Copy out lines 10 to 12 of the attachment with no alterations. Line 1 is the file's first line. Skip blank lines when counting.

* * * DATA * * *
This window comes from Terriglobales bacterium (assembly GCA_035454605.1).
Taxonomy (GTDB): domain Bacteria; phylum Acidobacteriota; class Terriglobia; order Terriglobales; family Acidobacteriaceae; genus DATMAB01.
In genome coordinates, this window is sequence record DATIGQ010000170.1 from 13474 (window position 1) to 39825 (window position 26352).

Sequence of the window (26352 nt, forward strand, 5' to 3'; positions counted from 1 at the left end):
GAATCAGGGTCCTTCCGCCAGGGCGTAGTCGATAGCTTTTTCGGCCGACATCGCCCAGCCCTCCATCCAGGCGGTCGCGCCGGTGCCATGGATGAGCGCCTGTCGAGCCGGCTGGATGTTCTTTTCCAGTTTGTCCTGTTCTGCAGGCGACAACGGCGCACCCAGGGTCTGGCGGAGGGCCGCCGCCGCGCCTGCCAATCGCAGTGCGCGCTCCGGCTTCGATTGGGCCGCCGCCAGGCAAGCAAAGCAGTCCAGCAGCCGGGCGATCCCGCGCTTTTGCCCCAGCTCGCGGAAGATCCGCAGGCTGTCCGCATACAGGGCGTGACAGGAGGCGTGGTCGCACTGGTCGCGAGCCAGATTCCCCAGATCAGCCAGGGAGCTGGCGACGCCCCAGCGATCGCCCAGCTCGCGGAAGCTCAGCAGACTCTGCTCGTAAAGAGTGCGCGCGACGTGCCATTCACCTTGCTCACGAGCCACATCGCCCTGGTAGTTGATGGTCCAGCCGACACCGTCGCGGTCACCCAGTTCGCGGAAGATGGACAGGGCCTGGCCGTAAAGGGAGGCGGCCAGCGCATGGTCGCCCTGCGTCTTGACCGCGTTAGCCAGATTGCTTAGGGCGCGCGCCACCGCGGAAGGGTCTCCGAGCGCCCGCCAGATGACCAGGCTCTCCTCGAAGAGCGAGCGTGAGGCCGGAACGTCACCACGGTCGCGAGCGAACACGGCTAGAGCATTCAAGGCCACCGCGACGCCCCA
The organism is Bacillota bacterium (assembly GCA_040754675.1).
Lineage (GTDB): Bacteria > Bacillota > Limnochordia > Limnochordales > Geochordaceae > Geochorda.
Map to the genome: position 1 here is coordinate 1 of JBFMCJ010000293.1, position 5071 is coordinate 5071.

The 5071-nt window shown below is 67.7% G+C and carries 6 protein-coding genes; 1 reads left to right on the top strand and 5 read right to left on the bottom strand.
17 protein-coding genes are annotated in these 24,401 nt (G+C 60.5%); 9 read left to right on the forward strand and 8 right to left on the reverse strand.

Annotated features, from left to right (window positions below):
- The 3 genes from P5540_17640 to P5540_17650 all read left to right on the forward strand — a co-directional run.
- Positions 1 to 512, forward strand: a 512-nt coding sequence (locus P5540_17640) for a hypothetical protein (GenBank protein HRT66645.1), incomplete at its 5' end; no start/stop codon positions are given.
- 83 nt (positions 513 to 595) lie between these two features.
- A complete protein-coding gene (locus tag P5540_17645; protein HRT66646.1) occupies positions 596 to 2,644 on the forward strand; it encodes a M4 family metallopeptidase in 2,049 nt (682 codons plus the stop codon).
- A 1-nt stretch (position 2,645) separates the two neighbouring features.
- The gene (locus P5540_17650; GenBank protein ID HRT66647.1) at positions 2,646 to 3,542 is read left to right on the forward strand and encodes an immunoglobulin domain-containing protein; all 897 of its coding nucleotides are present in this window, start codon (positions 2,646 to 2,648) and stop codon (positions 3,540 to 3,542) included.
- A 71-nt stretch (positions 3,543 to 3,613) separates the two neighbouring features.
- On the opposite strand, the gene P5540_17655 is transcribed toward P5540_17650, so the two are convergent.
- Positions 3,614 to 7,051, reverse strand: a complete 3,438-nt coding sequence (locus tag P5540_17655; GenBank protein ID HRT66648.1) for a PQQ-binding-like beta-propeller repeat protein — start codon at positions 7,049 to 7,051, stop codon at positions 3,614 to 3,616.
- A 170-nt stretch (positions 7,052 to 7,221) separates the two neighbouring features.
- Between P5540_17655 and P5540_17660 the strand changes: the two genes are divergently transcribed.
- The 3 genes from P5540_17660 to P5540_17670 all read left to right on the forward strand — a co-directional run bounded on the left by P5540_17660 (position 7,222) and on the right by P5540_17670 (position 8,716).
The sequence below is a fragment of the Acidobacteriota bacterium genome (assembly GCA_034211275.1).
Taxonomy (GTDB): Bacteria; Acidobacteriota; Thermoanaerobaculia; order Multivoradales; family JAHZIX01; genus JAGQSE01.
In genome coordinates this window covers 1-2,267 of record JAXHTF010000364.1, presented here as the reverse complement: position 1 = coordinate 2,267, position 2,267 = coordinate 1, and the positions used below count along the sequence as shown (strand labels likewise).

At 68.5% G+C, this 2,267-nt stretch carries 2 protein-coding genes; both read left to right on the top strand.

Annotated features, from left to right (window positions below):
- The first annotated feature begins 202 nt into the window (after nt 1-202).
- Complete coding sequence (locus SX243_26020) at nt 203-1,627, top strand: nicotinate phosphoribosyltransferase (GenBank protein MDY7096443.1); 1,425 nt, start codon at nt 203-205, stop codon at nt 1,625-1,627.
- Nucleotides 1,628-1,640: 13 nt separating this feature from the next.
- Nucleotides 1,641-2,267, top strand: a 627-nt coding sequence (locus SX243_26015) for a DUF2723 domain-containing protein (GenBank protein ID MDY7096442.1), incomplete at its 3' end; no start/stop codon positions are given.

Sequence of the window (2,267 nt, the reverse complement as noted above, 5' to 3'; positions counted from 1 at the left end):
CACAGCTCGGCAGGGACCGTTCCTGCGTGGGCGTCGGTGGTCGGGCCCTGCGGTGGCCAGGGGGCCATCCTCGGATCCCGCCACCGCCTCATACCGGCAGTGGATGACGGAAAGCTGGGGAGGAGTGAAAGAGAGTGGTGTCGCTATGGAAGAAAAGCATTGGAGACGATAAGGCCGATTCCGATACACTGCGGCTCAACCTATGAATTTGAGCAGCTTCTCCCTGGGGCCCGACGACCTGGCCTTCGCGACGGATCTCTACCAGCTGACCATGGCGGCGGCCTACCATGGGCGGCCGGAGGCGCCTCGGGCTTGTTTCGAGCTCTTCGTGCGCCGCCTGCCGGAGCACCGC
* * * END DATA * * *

17 protein-coding genes are annotated in these 24,401 nt (G+C 60.5%); 9 read left to right on the forward strand and 8 right to left on the reverse strand.

Annotated features, from left to right (window positions below):
- The 3 genes from P5540_17640 to P5540_17650 all read left to right on the forward strand — a co-directional run.